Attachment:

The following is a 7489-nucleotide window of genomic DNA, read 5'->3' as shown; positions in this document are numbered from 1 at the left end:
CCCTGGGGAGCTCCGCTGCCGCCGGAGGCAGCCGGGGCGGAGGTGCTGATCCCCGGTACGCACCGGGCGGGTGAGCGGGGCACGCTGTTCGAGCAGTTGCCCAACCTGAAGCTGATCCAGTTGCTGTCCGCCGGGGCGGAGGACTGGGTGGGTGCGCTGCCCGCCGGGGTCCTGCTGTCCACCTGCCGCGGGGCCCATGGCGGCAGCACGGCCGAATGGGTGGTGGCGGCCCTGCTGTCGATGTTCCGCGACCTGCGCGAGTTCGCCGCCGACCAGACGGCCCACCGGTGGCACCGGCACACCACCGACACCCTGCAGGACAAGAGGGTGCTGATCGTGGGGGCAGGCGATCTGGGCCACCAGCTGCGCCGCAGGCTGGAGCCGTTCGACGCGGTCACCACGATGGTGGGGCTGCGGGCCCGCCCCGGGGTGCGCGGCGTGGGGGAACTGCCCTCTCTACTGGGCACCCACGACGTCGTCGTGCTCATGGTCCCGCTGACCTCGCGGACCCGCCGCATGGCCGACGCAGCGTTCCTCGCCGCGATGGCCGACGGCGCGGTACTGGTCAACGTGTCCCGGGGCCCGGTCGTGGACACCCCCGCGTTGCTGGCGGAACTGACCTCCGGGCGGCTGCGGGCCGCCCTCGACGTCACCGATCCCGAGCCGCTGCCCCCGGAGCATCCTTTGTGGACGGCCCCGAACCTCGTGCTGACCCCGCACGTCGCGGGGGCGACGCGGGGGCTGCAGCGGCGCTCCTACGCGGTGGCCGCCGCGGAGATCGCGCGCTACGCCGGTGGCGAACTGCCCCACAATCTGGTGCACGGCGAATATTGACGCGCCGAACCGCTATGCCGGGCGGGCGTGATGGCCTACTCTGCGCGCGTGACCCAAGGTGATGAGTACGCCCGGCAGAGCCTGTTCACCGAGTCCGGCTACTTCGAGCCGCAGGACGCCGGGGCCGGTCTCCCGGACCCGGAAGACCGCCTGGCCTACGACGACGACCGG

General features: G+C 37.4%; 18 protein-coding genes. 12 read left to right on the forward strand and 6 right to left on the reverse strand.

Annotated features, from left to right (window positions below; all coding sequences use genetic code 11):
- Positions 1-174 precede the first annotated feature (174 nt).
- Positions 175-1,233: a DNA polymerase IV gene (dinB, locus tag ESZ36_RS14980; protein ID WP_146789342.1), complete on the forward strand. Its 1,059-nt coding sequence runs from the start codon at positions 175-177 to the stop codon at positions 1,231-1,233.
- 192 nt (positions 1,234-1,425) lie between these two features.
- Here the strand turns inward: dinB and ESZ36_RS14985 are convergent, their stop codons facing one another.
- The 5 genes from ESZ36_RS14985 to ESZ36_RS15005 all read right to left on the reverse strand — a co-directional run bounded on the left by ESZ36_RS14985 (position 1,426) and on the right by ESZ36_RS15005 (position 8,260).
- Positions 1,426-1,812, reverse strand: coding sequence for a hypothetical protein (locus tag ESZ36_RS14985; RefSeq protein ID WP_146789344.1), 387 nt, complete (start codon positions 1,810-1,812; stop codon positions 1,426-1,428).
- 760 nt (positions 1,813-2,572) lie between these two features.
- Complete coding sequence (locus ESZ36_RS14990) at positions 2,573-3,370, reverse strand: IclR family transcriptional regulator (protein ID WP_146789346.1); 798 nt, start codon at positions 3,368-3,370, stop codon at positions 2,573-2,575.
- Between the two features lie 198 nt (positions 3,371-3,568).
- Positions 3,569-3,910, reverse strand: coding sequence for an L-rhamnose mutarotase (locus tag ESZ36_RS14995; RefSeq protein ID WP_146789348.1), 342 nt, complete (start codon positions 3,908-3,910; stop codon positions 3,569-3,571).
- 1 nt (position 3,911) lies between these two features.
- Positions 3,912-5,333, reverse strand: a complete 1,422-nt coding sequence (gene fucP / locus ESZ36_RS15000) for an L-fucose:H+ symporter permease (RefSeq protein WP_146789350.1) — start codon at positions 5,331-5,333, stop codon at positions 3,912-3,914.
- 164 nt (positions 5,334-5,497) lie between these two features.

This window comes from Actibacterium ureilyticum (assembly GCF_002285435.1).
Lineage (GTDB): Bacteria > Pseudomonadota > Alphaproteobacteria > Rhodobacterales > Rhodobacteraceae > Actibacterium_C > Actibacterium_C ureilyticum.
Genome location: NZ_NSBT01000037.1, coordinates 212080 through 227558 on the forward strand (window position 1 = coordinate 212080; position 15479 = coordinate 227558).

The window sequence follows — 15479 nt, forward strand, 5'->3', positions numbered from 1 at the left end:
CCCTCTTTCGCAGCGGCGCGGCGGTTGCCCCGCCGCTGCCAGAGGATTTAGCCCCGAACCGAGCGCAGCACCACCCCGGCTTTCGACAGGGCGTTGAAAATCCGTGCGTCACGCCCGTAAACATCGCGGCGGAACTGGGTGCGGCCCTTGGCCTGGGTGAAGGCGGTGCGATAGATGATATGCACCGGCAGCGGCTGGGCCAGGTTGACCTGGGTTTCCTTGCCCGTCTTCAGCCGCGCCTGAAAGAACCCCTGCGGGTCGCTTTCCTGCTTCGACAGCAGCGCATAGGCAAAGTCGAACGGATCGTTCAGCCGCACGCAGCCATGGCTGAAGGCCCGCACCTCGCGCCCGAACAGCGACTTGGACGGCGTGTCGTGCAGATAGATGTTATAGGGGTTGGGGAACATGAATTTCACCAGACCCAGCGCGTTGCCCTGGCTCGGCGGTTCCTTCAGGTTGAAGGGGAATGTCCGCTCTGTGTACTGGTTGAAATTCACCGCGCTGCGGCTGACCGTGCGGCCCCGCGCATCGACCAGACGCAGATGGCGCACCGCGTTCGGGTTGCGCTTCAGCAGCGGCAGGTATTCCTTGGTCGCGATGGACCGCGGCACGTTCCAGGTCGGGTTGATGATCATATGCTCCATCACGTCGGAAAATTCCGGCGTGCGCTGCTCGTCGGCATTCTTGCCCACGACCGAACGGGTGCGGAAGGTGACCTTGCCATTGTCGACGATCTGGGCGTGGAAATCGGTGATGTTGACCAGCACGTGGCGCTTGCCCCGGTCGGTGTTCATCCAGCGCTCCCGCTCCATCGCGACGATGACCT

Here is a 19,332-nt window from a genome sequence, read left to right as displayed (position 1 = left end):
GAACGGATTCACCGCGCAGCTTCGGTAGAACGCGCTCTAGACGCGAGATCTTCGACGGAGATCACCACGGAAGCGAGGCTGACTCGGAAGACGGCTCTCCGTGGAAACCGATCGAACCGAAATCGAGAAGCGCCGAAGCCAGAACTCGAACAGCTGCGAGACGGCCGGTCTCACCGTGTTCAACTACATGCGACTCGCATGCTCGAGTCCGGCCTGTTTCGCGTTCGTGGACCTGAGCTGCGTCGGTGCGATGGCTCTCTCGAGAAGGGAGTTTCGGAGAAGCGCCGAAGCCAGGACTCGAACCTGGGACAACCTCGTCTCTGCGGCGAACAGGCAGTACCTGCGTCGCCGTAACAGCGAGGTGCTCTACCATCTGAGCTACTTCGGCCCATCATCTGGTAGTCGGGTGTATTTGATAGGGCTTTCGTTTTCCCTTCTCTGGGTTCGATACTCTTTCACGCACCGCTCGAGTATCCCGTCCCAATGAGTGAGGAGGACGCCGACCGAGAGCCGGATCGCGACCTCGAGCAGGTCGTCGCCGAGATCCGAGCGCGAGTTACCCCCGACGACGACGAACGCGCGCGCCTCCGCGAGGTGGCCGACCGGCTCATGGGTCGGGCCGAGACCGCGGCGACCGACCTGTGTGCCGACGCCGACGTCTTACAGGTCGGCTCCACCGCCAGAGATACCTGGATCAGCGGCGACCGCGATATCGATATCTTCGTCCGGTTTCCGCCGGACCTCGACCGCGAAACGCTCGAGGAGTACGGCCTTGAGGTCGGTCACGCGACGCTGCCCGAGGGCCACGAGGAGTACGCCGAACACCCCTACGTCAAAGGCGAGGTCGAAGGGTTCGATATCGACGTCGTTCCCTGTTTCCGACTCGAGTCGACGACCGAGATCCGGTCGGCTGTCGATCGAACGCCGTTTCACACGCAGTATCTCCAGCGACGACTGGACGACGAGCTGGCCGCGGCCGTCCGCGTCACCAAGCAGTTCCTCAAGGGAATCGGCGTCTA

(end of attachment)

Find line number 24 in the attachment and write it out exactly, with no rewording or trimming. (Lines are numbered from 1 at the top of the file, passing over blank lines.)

GAACGGATTCACCGCGCAGCTTCGGTAGAACGCGCTCTAGACGCGAGATCTTCGACGGAGATCACCACGGAAGCGAGGCTGACTCGGAAGACGGCTCTCCGTGGAAACCGATCGAACCGAAATCGAGAAGCGCCGAAGCCAGAACTCGAACAGCTGCGAGACGGCCGGTCTCACCGTGTTCAACTACATGCGACTCGCATGCTCGAGTCCGGCCTGTTTCGCGTTCGTGGACCTGAGCTGCGTCGGTGCGATGGCTCTCTCGAGAAGGGAGTTTCGGAGAAGCGCCGAAGCCAGGACTCGAACCTGGGACAACCTCGTCTCTGCGGCGAACAGGCAGTACCTGCGTCGCCGTAACAGCGAGGTGCTCTACCATCTGAGCTACTTCGGCCCATCATCTGGTAGTCGGGTGTATTTGATAGGGCTTTCGTTTTCCCTTCTCTGGGTTCGATACTCTTTCACGCACCGCTCGAGTATCCCGTCCCAATGAGTGAGGAGGACGCCGACCGAGAGCCGGATCGCGACCTCGAGCAGGTCGTCGCCGAGATCCGAGCGCGAGTTACCCCCGACGACGACGAACGCGCGCGCCTCCGCGAGGTGGCCGACCGGCTCATGGGTCGGGCCGAGACCGCGGCGACCGACCTGTGTGCCGACGCCGACGTCTTACAGGTCGGCTCCACCGCCAGAGATACCTGGATCAGCGGCGACCGCGATATCGATATCTTCGTCCGGTTTCCGCCGGACCTCGACCGCGAAACGCTCGAGGAGTACGGCCTTGAGGTCGGTCACGCGACGCTGCCCGAGGGCCACGAGGAGTACGCCGAACACCCCTACGTCAAAGGCGAGGTCGAAGGGTTCGATATCGACGTCGTTCCCTGTTTCCGACTCGAGTCGACGACCGAGATCCGGTCGGCTGTCGATCGAACGCCGTTTCACACGCAGTATCTCCAGCGACGACTGGACGACGAGCTGGCCGCGGCCGTCCGCGTCACCAAGCAGTTCCTCAAGGGAATCGGCGTCTA